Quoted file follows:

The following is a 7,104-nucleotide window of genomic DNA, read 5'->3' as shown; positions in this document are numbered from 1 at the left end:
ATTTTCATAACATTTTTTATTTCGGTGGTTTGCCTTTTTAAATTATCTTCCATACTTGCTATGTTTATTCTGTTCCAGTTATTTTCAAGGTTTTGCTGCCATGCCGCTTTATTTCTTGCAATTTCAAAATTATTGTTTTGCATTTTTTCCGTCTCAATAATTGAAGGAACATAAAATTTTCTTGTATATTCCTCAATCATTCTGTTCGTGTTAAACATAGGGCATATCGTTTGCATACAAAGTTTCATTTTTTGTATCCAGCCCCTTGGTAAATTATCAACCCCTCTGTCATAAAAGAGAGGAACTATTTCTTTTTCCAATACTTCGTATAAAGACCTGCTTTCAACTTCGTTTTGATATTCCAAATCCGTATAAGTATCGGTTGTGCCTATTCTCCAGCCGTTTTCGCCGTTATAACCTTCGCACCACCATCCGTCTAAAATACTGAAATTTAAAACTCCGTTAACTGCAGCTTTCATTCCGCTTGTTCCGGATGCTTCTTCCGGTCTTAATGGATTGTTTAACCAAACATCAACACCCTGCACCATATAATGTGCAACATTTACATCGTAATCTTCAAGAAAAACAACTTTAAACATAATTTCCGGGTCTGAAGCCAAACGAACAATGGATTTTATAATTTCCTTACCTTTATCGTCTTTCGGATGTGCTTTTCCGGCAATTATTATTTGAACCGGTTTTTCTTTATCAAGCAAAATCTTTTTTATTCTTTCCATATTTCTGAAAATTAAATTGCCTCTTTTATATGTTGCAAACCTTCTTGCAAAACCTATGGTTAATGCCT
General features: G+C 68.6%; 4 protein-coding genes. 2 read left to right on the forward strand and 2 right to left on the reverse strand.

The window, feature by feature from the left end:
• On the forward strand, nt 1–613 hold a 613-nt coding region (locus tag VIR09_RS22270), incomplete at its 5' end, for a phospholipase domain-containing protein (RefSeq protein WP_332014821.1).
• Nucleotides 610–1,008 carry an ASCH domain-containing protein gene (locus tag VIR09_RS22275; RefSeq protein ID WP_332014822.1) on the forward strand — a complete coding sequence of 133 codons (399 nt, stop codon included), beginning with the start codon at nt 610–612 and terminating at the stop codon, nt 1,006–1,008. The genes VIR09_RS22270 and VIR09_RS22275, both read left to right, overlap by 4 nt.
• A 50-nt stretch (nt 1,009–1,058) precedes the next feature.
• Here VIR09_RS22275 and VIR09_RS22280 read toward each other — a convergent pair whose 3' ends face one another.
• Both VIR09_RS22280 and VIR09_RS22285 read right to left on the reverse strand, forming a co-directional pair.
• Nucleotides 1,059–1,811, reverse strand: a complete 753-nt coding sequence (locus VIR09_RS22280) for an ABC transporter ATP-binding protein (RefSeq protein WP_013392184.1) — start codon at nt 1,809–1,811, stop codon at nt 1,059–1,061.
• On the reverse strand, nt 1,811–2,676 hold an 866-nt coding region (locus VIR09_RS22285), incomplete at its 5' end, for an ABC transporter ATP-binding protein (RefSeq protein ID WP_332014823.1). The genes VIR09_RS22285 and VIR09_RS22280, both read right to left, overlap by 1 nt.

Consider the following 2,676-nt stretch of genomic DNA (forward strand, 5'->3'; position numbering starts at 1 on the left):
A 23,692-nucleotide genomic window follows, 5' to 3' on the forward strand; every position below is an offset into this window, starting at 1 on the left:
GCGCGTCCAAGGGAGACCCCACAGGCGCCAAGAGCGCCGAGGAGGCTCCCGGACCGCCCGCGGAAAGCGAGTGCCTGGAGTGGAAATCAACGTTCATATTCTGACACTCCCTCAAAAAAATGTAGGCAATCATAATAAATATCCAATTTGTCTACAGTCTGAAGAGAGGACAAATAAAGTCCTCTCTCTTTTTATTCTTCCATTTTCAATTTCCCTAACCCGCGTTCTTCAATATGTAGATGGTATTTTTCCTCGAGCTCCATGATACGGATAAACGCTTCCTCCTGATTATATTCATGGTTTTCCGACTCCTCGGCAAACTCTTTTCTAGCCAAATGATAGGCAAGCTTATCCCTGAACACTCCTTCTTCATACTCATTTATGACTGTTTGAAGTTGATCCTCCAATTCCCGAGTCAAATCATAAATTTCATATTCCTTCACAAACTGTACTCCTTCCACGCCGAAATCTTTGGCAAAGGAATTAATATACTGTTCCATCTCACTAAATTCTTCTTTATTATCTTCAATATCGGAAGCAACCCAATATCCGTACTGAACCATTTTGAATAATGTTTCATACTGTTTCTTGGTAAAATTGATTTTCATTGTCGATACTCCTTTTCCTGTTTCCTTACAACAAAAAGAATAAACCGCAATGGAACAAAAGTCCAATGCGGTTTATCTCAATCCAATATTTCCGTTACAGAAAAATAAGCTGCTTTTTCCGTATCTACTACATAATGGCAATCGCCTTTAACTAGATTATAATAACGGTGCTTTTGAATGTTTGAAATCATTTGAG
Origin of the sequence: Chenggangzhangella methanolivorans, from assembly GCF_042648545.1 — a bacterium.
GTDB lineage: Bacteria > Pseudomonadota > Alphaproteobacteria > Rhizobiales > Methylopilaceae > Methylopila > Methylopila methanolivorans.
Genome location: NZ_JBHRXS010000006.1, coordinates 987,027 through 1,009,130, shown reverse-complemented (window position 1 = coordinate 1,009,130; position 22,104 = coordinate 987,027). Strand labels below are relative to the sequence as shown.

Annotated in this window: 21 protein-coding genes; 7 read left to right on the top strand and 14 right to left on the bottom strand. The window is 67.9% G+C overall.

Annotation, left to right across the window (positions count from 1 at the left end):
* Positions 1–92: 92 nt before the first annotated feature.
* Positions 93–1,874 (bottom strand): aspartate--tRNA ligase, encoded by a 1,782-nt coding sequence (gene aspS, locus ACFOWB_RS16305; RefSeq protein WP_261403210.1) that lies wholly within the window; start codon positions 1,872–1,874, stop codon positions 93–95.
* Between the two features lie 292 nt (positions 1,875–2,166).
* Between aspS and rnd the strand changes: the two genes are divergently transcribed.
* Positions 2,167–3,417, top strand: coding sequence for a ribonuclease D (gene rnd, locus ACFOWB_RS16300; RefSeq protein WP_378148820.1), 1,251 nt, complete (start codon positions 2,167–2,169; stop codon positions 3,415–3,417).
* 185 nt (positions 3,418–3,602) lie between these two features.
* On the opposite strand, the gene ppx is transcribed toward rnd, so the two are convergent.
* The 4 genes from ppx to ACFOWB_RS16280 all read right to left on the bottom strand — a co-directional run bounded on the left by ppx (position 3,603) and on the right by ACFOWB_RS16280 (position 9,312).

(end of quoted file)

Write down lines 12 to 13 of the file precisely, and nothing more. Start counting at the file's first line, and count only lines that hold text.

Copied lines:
Consider the following 2,676-nt stretch of genomic DNA (forward strand, 5'->3'; position numbering starts at 1 on the left):
A 23,692-nucleotide genomic window follows, 5' to 3' on the forward strand; every position below is an offset into this window, starting at 1 on the left: